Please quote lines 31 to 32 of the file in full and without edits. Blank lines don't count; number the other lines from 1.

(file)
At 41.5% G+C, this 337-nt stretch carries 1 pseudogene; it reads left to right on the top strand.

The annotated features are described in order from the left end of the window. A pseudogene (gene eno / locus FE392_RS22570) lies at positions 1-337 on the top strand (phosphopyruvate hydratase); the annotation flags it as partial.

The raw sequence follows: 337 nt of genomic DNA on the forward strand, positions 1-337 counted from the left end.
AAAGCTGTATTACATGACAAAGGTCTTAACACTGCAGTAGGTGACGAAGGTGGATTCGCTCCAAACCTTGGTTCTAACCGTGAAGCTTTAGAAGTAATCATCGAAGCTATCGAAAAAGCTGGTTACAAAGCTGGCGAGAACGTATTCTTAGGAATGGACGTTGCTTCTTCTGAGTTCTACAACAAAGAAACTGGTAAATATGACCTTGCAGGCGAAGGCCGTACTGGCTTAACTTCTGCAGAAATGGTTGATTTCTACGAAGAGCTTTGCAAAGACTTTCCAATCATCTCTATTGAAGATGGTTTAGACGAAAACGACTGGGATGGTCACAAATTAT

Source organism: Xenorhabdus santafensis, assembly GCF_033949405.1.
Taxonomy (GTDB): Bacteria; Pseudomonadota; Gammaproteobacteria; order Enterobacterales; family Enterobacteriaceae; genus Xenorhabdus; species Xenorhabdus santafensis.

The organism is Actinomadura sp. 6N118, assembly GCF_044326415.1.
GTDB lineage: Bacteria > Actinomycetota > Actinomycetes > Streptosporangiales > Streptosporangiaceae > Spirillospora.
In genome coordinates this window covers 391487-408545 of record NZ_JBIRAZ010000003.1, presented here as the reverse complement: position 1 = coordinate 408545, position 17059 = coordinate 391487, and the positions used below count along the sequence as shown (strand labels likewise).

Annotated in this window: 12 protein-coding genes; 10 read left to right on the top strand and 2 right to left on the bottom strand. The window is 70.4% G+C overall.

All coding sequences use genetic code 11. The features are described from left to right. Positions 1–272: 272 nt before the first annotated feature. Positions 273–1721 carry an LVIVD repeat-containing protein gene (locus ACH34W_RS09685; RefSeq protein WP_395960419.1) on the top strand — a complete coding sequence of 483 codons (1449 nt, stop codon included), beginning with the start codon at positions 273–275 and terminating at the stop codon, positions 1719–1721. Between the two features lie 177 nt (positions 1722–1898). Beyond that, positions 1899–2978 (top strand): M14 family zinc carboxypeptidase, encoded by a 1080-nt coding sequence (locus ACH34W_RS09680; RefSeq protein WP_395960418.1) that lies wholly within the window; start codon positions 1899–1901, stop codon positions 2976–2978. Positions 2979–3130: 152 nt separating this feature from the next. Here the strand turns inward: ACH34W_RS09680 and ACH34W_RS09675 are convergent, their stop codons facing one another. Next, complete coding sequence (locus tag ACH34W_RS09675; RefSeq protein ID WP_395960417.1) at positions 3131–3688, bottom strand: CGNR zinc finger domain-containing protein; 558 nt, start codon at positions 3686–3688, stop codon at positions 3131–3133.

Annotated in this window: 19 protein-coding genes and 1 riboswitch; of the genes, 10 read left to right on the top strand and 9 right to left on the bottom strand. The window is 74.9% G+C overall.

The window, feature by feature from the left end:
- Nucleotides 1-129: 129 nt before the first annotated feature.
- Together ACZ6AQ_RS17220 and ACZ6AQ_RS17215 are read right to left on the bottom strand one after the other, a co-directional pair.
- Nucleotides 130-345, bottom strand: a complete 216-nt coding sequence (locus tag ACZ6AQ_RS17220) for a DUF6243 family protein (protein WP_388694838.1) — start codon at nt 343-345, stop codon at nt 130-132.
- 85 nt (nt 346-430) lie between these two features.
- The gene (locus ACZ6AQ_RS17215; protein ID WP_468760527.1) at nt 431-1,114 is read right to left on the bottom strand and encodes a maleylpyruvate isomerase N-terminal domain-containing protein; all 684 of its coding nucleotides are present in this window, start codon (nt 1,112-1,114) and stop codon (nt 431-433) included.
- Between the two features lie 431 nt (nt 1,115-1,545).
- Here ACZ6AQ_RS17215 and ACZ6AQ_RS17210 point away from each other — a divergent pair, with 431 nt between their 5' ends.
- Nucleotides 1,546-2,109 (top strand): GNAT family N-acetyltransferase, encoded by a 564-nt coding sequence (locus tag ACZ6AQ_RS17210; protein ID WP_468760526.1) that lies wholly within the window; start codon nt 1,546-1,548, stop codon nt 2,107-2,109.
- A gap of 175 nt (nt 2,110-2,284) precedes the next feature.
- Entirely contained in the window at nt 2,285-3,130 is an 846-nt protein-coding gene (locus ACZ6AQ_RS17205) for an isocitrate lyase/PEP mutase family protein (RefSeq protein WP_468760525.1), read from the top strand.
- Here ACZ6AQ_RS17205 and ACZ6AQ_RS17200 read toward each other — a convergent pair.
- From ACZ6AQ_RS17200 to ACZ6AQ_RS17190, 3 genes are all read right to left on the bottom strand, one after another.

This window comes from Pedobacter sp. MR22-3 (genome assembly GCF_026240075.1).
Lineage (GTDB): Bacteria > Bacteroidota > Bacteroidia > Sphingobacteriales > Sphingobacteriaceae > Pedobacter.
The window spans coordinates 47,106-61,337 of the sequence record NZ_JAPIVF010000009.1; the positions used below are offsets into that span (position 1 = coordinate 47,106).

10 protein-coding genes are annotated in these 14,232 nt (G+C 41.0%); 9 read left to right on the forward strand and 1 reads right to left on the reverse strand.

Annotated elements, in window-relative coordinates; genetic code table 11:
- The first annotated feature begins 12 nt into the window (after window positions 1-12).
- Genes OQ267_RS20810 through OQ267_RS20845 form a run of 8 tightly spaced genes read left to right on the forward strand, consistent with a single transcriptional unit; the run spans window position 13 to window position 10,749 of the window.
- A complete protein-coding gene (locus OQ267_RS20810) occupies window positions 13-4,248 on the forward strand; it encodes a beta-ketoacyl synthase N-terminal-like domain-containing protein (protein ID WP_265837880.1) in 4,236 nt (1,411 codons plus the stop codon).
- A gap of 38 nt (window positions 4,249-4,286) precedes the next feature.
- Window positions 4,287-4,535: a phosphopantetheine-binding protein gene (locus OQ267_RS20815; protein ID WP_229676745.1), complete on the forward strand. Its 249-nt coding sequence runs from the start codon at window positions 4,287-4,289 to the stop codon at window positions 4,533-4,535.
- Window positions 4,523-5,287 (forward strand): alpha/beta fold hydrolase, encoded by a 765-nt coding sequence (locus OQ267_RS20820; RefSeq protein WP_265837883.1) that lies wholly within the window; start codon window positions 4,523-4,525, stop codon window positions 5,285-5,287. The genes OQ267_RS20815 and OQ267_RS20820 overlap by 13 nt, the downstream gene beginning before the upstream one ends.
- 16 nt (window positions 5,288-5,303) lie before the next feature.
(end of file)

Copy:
- The first annotated feature begins 12 nt into the window (after window positions 1-12).
- Genes OQ267_RS20810 through OQ267_RS20845 form a run of 8 tightly spaced genes read left to right on the forward strand, consistent with a single transcriptional unit; the run spans window position 13 to window position 10,749 of the window.